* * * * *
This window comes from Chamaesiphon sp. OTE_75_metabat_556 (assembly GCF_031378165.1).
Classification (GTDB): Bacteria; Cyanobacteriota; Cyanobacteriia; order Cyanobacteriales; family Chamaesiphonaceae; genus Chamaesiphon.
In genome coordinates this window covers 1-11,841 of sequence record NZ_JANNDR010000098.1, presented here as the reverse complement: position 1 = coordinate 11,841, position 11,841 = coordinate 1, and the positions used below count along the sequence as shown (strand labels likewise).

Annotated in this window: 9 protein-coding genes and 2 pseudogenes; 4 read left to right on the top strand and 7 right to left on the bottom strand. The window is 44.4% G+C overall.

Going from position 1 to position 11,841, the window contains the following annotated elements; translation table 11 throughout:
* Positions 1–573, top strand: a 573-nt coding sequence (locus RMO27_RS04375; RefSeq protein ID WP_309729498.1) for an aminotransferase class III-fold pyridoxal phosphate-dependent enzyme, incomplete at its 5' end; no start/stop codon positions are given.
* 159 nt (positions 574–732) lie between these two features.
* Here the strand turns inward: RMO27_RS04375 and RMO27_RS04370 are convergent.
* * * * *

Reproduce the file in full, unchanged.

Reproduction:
This window comes from Chamaesiphon sp. OTE_75_metabat_556 (assembly GCF_031378165.1).
Classification (GTDB): Bacteria; Cyanobacteriota; Cyanobacteriia; order Cyanobacteriales; family Chamaesiphonaceae; genus Chamaesiphon.
In genome coordinates this window covers 1-11,841 of sequence record NZ_JANNDR010000098.1, presented here as the reverse complement: position 1 = coordinate 11,841, position 11,841 = coordinate 1, and the positions used below count along the sequence as shown (strand labels likewise).

Annotated in this window: 9 protein-coding genes and 2 pseudogenes; 4 read left to right on the top strand and 7 right to left on the bottom strand. The window is 44.4% G+C overall.

Going from position 1 to position 11,841, the window contains the following annotated elements; translation table 11 throughout:
* Positions 1–573, top strand: a 573-nt coding sequence (locus RMO27_RS04375; RefSeq protein ID WP_309729498.1) for an aminotransferase class III-fold pyridoxal phosphate-dependent enzyme, incomplete at its 5' end; no start/stop codon positions are given.
* 159 nt (positions 574–732) lie between these two features.
* Here the strand turns inward: RMO27_RS04375 and RMO27_RS04370 are convergent.